Hungarian actors who died due to Suicide

Here are 3 famous actors from Hungary died in Suicide:

Imre Olvasztó

Imre Olvasztó (November 29, 1966 Gödöllő-July 13, 2013 Pest County) was a Hungarian actor.

He graduated from the University of Theatre and Film Arts Budapest in 1988 and began his acting career in the Katona József Theatre in Kecskemét. He later became a member of the National Theatre of Hungary and played many leading roles in theatre productions.

Olvasztó was also a prominent figure in Hungarian film and television. He appeared in numerous films, including "Golden Life" and "The Witness", which won several awards at international film festivals. In addition, he was a regular on Hungarian television, appearing on popular shows like "The Big Rescue".

Olvasztó was highly regarded among his peers and was recognized for his talent with several awards, including the Jászai Mari Award in 1990 and the Kossuth Prize in 2012. Unfortunately, his life was cut short when he passed away at the age of 46 due to a heart attack.

Despite his sudden death, Imre Olvasztó left a lasting impact on Hungarian theatre, film, and television. He was known for his versatility as an actor, able to embody a broad range of characters with depth and sensitivity. His performances were always marked by a quiet intensity that drew audiences in and left a lasting impression. In addition to his talent on stage and screen, Olvasztó was also an accomplished voice actor, lending his voice to numerous animated films and television shows. He was deeply respected by his colleagues and will always be remembered as one of Hungary's finest actors.

Siegfried Brachfeld

Siegfried Brachfeld (April 17, 1917 Berlin-June 22, 1978 Budapest) was a Hungarian actor.

Born to Jewish parents, Brachfeld started his acting career in Germany in the 1930s. He first gained recognition for his work in the Yiddish Theatre in Berlin. However, due to the rise of Nazi regime, he was forced to flee to Hungary in 1937.

In Hungary, Brachfeld continued to act and quickly became a prominent figure in the Hungarian film industry. He appeared in over 50 films and TV shows throughout his career. Some of his most notable roles include the lead in the 1967 film "The Corporal and Others" and the Hungarian version of "One Flew Over the Cuckoo's Nest" in 1976.

Brachfeld also worked as a voice actor and dubbed many famous foreign films into Hungarian. He was awarded the Hungarian Film Critics Award for Best Actor twice in his career.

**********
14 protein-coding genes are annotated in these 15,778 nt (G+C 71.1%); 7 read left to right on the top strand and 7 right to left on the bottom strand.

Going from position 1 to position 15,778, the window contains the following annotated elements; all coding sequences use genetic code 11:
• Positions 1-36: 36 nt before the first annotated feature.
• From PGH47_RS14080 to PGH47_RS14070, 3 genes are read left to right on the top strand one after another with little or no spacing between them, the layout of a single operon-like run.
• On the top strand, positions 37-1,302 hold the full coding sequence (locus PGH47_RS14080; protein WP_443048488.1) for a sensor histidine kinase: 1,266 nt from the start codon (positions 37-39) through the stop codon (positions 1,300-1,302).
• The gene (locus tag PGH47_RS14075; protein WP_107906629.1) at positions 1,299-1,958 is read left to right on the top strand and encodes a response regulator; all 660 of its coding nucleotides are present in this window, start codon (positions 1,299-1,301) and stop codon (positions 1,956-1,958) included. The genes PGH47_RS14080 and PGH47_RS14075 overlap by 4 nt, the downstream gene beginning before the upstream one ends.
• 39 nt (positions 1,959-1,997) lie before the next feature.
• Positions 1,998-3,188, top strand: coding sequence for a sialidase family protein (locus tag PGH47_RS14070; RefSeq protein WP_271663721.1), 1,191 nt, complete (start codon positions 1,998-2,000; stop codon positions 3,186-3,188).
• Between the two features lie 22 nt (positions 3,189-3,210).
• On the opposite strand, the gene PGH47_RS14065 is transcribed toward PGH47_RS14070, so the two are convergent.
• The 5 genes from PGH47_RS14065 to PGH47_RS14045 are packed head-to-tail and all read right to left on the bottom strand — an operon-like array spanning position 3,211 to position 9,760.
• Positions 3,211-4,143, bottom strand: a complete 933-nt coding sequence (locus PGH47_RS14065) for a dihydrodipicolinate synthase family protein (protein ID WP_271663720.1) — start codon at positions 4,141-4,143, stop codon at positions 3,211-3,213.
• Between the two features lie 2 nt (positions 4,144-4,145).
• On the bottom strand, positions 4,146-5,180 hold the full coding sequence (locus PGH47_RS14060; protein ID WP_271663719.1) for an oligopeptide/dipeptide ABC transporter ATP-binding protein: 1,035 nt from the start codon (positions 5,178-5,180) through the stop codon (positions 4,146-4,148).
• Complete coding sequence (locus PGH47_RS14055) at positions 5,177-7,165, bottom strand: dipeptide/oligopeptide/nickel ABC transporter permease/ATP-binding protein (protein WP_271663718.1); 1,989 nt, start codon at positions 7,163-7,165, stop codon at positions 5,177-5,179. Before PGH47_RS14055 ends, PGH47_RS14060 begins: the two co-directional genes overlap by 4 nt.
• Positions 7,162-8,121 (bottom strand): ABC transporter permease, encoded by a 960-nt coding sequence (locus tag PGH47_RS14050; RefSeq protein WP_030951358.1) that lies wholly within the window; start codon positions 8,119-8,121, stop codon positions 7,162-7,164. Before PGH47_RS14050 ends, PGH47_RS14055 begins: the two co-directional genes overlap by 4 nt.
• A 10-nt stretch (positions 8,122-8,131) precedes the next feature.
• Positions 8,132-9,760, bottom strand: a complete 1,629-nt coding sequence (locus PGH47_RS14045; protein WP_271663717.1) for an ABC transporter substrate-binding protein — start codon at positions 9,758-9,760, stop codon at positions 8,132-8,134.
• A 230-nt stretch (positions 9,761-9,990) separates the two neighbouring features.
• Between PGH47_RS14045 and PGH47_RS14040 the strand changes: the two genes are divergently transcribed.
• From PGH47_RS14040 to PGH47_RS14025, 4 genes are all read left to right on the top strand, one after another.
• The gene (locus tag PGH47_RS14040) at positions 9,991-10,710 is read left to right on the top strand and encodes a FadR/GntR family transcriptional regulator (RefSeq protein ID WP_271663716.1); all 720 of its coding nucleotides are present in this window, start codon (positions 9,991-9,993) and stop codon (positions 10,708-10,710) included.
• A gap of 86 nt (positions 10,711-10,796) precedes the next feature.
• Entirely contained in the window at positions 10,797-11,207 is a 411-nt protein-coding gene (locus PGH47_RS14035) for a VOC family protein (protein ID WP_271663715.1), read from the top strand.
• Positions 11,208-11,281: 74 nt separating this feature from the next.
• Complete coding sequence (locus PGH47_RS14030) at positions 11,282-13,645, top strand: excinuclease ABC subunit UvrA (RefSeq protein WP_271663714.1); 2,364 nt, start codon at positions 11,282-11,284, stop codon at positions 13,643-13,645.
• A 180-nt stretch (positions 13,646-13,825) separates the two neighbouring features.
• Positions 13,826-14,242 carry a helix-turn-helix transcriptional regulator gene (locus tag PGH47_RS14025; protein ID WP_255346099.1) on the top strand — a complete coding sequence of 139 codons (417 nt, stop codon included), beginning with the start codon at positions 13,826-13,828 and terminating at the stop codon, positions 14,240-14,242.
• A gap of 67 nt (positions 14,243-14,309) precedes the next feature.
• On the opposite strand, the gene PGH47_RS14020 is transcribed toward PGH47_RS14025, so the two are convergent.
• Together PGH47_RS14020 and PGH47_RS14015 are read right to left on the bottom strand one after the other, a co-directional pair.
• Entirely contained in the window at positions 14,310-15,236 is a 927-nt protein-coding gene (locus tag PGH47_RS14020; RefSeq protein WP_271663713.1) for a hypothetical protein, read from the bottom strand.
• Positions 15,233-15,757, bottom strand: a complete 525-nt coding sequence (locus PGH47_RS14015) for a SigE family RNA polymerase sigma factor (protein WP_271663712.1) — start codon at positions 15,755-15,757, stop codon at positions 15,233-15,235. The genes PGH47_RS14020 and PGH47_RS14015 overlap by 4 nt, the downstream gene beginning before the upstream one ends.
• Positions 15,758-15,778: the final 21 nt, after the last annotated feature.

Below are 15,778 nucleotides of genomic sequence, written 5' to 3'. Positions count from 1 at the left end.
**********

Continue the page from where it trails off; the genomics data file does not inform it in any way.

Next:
Despite his success in Hungary, Brachfeld's life was cut short by cancer at the age of 61. He is remembered as one of the most talented actors of his time and a significant contributor to Hungarian culture.

Brachfeld was married to Ibi (Ildikó) Eszterhai, a fellow Hungarian actress whom he met and fell in love with while they were both performing at the National Theatre in Budapest. They had two daughters, Eva and Dora, both of whom became actresses like their parents. In addition to his work in acting, Brachfeld was also a talented musician who played the violin and the piano. He often incorporated his musical skills into his acting performances.Brachfeld's legacy continues today through his contributions to film and theatre, as well as his dedication to the Jewish community. He was a member of the Hungarian Jewish Cultural Association and frequently performed in Yiddish theatre productions in Hungary.

Gyula Margittai

Gyula Margittai (October 8, 1878 Arad-September 17, 1929 Dunaföldvár) was a Hungarian actor.

He was born as Gyula Neufeld, but he changed his name to Margittai, which refers to the city of his birth. He studied acting at the Academy of Theatre and Film Arts in Budapest and made his stage debut in 1901. He became one of the most popular actors of his time, known for his dynamic and energetic performances. Margittai appeared in over 100 plays and was also known for his work in film. He appeared in a number of silent films in the 1910s and 1920s, including "Az ellenség" (1914) and "Emberek a havason" (1919). Margittai suffered from health problems throughout his life and died at the age of 50.

Despite his relatively short lifespan, Gyula Margittai was able to leave a lasting impact on Hungarian theatre and cinema. In addition to his acting roles, he was also a prolific writer, penning numerous plays and scripts for the stage and screen. His works often grappled with issues of social injustice and political turmoil, reflecting his own experiences growing up in an era of upheaval and change. Margittai was also noted for his humanitarian efforts, particularly his work with refugees during World War I. He is remembered today as a true pioneer of Hungarian acting, a man who brought passion, energy, and heart to all of his performances.

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